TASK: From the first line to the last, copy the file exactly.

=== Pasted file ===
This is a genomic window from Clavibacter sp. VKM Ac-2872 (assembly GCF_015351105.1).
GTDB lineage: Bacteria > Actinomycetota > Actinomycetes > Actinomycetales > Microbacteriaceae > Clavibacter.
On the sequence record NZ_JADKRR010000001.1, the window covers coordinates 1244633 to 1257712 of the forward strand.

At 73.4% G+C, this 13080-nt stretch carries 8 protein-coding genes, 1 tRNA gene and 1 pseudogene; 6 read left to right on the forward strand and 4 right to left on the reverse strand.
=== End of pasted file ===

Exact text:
This is a genomic window from Clavibacter sp. VKM Ac-2872 (assembly GCF_015351105.1).
GTDB lineage: Bacteria > Actinomycetota > Actinomycetes > Actinomycetales > Microbacteriaceae > Clavibacter.
On the sequence record NZ_JADKRR010000001.1, the window covers coordinates 1244633 to 1257712 of the forward strand.

At 73.4% G+C, this 13080-nt stretch carries 8 protein-coding genes, 1 tRNA gene and 1 pseudogene; 6 read left to right on the forward strand and 4 right to left on the reverse strand.